Pandemic-related population changes reflected in census data | Editorials
The pandemic has changed America in many ways, and one of the major shifts is the migration from states that have locked down their economies and schools the most to those that have kept them wide open.
This is the news underreported in last week’s Census Bureau state population and internal migration estimates from July 1, 2020 to July 1, 2021. The data used for this year’s Congressional redistribution was based about where people claimed to live on April 1, 2020. But what a difference 15 months of lockdowns achieved.
Illinois’ population declined further by 141,039 between spring 2020 and last summer, with 151,512 netizens leaving the state for other states. California lost 300,387 people amid a net emigration of 429,283 residents. The biggest loser was New York, whose population fell by 365,336 due to an exodus of 406,257 residents.
By contrast, Texas added 382,436 new residents, including 211,289 from other states. Florida gained 242,941 residents as 263,958 people from other states poured in. Florida’s population growth would have been greater if not for the high number of COVID deaths, which is the result of its older population. Ditto for Arizona whose population increased by 124,814 inhabitants.
Migration from high-tax states to low-tax states—particularly those in the Sun Belt—has been going on for more than a decade. But the trend accelerated during the pandemic, as Democratic states tended to impose the strictest closings and school closures while Republican-ruled states allowed most businesses and schools to remain open after. spring 2020.
Net emigration from California jumped 75% between July 1, 2020 and July 1, 2021 compared to the same period from 2018 to 2019. Emigration from New York doubled. On the other hand, the influx from Texas increased by 40% and that from Florida by more than half. The flight from Illinois also accelerated.
Connecticut, for the first time since 2011, saw a net increase in migration from other states. This is likely due to the fact that many New York office workers are moving as Manhattan employers shift to remote work. But Democratic Gov. Ned Lamont also pushed to keep schools open last winter, and he imposed fewer pandemic restrictions than former New York Gov. Andrew Cuomo.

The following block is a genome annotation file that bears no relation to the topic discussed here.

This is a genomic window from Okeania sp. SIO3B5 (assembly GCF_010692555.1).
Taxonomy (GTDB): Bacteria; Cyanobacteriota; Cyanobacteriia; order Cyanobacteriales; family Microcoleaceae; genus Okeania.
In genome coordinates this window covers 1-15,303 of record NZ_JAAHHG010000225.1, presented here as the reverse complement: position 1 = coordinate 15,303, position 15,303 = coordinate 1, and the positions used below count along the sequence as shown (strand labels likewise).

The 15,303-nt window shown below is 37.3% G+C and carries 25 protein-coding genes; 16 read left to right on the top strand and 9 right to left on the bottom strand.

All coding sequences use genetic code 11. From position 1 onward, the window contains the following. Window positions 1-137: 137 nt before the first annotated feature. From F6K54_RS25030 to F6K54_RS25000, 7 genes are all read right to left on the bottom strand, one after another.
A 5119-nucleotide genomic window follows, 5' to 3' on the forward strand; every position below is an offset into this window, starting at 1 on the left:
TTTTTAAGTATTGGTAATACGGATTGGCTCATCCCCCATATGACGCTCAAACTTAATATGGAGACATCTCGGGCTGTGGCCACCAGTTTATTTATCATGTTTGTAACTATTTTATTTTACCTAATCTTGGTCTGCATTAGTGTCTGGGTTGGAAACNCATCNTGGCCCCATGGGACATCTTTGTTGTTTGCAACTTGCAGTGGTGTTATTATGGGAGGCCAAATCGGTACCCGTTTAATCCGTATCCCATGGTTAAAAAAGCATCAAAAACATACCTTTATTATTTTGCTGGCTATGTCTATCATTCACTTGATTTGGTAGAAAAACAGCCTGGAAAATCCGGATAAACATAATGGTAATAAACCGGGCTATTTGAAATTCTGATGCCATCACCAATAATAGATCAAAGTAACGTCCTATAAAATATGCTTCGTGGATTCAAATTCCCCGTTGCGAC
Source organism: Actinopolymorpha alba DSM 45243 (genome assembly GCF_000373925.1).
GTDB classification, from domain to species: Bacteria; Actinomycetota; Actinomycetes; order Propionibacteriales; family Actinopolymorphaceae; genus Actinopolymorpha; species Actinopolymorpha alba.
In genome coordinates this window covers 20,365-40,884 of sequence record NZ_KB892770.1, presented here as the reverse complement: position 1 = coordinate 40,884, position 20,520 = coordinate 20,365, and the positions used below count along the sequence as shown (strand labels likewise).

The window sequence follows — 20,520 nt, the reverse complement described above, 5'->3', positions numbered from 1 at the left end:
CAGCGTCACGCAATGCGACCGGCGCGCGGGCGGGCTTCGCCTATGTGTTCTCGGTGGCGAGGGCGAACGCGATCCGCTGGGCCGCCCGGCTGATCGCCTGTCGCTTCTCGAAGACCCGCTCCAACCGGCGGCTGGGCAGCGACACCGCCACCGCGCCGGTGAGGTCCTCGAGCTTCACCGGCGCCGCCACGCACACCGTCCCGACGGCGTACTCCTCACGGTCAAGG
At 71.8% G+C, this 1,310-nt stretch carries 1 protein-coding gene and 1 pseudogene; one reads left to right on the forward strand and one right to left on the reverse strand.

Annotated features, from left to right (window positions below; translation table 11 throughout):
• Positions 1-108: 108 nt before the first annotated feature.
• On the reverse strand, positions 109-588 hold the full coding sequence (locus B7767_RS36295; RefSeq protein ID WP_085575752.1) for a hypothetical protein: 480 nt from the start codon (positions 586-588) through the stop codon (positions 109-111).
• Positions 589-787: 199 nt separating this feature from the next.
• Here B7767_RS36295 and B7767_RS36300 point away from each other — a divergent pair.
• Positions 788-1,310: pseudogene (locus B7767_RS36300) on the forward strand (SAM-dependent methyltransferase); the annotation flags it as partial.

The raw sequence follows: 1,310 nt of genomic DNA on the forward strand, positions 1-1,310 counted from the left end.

The Rational Ground COVID data tracking team calculated that the 25 states with the most in-person learning during the 2020-21 school year gained 822,064 people on the net from other states. It is impossible to precisely quantify the causal impact of school closures and lockdowns on population migration. But the correlation is clear from the data.
There is also the impact of the tax increase. Although Washington State (which has no income tax) before the pandemic attracted people from other states, it saw a small net outflow last year. Governor Jay Inslee’s severe lockdowns and school closures are likely culprits. But the state isn’t helping by imposing a 7% tax on capital gains over $250,000 that goes into effect Jan. 1. Remote work has made high earners more mobile, and raising their taxes is fiscally self-defeating.
Mr. Cuomo is the king of self-destruction. In the spring, he signed legislation raising personal income taxes for individuals earning more than $1 million even as tax revenues rose. The highest national and local combined rate rose from 12.7% to 14.8% on revenue over $25 million. Good luck to Eric Adams, the elected mayor of New York, who is forced to beg high earners to come back from Florida.
Many GOP-led states, including Tennessee, Idaho and Arkansas, cut taxes during the pandemic. More than a dozen, like Georgia, Missouri and West Virginia, have also expanded school choice, as have a few Democrat-ruled like Kansas and Pennsylvania.
The pandemic – hopefully – is a once-in-a-lifetime event. This has caused enormous social and economic upheavals, as well as population displacements which will not be repeated every year. Yet it has also reinforced the distinction between Republican lawmakers who strive to protect individual liberty, even in times of crisis, and Democrats who impose more government control.
Differences in politics and political values won’t fade with the virus, and it’s clear from the census data which side wins the contest of talent and taxpayers.